Share Email Print

Proceedings Paper

Low-power feedback-enhanced electro-mechanical impedance (FEMI) sensors
Format Member Price Non-Member Price
PDF $17.00 $21.00

Paper Abstract

Electro-mechanical impedance (EMI) method utilizing smart piezoelectric sensors has emerged as a promising technology for structural health monitoring in civil, mechanical and aerospace engineering. However, two major limiting factors have prevented field deployment of this method in real life. First, smart piezoelectric sensors, such as Lead Zirconate Titanate (PZT) patches, are highly sensitive to environmental changes such as temperature, humidity, and vibration. Secondly, bulky and expensive equipment is needed for performing impedance measurement. This paper proposes a feedback-enhanced electro-mechanical impedance (FEMI) technique for improving robustness against environmental variations and a design of a low-power EMI sensor with built-in measurement circuitries based on this new technique. The proposed FEMI technique employs a feedback scheme to amplify the peaking characteristics of the natural resonance frequencies in the EMI frequency response. The feedback loop includes a phase-locked loop (PLL) and a transimpedance amplifier (TIA). An analog EMI measurement circuit is developed to replace bulky EMI measurement instruments. To keep the power consumption low, the proposed system does not require any analog-to-digital conversion or DSP circuit blocks, but uses a simple analog mixer to multiply input and output waveforms of the PZT sensor, and then extract the EMI amplitude by passing the mixer output through a low-pass filter (LPF). The performance of the proposed FEMI sensor is verified by simulations using MATLAB. Simulated natural frequency peaks in the EMI spectrum are noticeably sharper with the feedback scheme than the one without feedback. As a result, the natural frequency shift due to any structural change can be more easily detected. To quantify the shift of these natural frequency peaks, the root mean square deviation (RMSD) of the difference between cases with and without damage is calculated. The simulation results show that the RMSD with feedback is greater than the RMSD without feedback by a factor of 3.2, when the damage is emulated by a 30% decrease in stiffness. This result confirms that the FEMI technique with the proposed EMI measurement circuits can detect structural damage with higher sensitivity compared to existing methods. Our future goal is to build a prototype for the FEMI sensors and integrate all the circuitries in a single CMOS chip.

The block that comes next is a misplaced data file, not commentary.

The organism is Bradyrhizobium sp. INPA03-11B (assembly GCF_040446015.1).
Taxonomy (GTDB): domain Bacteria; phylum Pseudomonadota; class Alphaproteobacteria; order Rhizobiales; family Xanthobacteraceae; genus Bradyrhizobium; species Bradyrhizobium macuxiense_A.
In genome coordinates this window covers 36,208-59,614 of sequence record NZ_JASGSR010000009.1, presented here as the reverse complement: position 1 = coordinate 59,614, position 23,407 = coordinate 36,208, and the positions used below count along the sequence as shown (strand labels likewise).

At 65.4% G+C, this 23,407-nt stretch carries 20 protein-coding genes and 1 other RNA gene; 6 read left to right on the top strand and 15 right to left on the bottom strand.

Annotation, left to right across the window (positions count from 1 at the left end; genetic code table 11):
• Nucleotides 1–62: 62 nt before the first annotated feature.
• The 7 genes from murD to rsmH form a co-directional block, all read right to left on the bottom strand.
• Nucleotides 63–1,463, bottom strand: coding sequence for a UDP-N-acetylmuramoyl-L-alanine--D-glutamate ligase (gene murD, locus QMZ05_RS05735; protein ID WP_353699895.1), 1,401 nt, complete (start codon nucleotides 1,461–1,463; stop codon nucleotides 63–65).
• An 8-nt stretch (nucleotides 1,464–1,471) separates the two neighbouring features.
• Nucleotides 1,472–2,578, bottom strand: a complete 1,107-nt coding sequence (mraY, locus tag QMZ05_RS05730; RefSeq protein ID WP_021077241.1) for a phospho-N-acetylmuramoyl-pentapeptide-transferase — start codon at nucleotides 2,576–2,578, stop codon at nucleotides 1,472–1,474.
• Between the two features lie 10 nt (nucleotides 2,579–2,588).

Paper Details

Date Published: 8 April 2008
PDF: 10 pages
Proc. SPIE 6932, Sensors and Smart Structures Technologies for Civil, Mechanical, and Aerospace Systems 2008, 693224 (8 April 2008); doi: 10.1117/12.776449
Show Author Affiliations
Ji Eun Jang, Univ. of California/Santa Barbara (United States)
C. Patrick Yue, Univ. of California/Santa Barbara (United States)

Published in SPIE Proceedings Vol. 6932:
Sensors and Smart Structures Technologies for Civil, Mechanical, and Aerospace Systems 2008
Masayoshi Tomizuka, Editor(s)

© SPIE. Terms of Use
Back to Top
Sign in to read the full article
Create a free SPIE account to get access to
premium articles and original research
Forgot your username?